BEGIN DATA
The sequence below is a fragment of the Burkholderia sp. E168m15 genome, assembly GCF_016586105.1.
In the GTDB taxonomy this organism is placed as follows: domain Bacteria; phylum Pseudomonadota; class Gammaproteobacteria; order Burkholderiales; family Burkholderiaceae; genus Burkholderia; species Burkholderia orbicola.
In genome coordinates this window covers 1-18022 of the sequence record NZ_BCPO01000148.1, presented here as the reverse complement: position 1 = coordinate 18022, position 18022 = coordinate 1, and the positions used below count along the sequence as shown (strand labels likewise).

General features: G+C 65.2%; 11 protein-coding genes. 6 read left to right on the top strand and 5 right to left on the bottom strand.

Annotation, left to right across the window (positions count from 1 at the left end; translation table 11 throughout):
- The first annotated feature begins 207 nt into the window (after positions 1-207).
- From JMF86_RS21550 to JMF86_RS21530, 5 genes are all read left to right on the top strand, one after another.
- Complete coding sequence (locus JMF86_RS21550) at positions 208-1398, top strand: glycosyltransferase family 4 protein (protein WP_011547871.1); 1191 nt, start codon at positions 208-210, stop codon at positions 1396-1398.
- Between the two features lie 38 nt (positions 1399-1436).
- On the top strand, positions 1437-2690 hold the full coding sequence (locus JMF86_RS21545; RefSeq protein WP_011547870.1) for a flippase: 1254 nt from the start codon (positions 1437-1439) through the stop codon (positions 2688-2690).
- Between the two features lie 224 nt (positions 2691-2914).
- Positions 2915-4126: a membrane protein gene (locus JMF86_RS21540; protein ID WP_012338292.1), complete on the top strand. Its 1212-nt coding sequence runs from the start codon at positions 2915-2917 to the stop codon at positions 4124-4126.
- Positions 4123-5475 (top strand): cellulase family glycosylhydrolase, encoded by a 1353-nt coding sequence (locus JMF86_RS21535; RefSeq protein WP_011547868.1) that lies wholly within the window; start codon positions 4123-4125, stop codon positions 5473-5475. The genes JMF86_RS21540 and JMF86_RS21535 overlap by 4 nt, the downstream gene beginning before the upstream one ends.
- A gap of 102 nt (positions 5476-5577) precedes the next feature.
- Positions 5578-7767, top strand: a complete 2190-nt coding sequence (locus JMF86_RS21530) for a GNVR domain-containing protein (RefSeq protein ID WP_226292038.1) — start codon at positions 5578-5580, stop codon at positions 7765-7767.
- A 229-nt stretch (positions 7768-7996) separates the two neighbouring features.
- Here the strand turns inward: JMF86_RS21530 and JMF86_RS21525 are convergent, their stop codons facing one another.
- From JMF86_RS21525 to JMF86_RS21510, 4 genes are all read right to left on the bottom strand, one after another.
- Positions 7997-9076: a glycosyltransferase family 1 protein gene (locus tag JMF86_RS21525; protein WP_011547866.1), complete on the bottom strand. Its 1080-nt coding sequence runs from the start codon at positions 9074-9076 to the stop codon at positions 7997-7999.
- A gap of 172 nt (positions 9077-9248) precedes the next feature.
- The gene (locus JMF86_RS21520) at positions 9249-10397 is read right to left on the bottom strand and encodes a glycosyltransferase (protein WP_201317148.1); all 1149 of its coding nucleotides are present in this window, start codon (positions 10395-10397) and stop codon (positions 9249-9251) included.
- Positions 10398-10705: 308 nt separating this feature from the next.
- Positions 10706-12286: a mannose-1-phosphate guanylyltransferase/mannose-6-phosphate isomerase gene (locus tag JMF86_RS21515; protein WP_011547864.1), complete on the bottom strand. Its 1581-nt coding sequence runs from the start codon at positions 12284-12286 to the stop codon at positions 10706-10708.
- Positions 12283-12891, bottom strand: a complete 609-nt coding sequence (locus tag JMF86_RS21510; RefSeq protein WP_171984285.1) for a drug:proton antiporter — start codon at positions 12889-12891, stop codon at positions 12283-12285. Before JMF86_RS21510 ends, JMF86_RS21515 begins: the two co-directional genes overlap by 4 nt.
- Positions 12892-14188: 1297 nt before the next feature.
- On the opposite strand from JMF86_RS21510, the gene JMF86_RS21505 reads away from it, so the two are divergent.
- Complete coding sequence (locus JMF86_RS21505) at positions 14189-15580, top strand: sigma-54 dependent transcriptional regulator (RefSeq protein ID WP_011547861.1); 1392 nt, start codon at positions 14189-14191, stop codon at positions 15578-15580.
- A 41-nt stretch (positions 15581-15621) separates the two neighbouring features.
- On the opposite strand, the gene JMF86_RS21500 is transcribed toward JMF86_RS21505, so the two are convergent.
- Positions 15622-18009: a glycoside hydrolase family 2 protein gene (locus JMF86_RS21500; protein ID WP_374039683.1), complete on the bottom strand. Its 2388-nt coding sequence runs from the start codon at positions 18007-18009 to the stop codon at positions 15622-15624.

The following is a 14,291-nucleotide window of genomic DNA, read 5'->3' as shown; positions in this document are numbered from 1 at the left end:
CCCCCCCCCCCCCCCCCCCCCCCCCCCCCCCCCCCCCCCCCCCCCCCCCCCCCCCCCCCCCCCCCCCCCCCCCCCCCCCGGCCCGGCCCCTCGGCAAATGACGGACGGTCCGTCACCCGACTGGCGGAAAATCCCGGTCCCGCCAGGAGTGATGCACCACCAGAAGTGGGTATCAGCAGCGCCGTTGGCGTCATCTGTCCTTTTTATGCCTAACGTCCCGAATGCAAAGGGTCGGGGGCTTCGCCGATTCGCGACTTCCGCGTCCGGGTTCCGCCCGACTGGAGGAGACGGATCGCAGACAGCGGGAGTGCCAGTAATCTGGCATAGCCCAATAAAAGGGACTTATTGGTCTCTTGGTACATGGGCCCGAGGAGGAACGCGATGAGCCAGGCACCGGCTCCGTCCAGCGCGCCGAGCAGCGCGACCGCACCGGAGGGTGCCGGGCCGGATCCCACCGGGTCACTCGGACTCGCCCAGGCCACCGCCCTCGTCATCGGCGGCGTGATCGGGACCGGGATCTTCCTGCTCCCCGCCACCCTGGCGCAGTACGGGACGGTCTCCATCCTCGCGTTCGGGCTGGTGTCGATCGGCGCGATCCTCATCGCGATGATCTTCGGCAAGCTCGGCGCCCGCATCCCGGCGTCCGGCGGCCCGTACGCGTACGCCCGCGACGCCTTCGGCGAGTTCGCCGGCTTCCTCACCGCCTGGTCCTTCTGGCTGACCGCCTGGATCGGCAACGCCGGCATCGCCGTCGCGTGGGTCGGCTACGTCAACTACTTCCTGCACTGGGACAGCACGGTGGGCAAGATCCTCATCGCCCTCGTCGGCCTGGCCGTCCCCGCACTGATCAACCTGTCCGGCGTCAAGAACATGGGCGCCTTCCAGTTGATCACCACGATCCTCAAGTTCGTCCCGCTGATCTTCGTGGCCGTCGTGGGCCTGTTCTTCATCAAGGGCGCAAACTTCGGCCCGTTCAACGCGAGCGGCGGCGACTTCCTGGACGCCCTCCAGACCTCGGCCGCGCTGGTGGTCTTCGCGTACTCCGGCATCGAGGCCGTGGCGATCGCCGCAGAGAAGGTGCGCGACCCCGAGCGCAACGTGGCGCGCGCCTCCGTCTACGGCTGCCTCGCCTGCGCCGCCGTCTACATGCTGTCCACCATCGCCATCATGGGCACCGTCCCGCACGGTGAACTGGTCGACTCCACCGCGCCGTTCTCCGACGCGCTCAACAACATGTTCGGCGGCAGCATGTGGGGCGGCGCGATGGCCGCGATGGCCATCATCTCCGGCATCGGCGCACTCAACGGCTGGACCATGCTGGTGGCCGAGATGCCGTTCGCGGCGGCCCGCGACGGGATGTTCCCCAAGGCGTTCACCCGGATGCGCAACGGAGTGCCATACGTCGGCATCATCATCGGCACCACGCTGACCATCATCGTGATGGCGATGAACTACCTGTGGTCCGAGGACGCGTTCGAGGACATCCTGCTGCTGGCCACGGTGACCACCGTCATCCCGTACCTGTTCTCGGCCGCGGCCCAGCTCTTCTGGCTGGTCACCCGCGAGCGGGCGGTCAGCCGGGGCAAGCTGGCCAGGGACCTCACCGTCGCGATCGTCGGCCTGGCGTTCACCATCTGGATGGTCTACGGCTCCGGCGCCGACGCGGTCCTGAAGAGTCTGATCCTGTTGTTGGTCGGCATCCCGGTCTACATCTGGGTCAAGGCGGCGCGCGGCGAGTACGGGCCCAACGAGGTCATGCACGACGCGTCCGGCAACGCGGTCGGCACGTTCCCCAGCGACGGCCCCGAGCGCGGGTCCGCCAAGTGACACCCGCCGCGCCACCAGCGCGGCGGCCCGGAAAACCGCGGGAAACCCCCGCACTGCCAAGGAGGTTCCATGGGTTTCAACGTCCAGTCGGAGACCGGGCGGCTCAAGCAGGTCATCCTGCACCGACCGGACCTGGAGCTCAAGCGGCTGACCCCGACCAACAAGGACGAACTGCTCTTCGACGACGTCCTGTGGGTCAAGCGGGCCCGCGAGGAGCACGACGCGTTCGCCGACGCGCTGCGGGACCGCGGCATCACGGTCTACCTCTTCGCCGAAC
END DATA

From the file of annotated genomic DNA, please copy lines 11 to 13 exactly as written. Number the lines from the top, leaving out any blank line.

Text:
- Between the two features lie 224 nt (positions 2691-2914).
- Positions 2915-4126: a membrane protein gene (locus JMF86_RS21540; protein ID WP_012338292.1), complete on the top strand. Its 1212-nt coding sequence runs from the start codon at positions 2915-2917 to the stop codon at positions 4124-4126.
- Positions 4123-5475 (top strand): cellulase family glycosylhydrolase, encoded by a 1353-nt coding sequence (locus JMF86_RS21535; RefSeq protein WP_011547868.1) that lies wholly within the window; start codon positions 4123-4125, stop codon positions 5473-5475. The genes JMF86_RS21540 and JMF86_RS21535 overlap by 4 nt, the downstream gene beginning before the upstream one ends.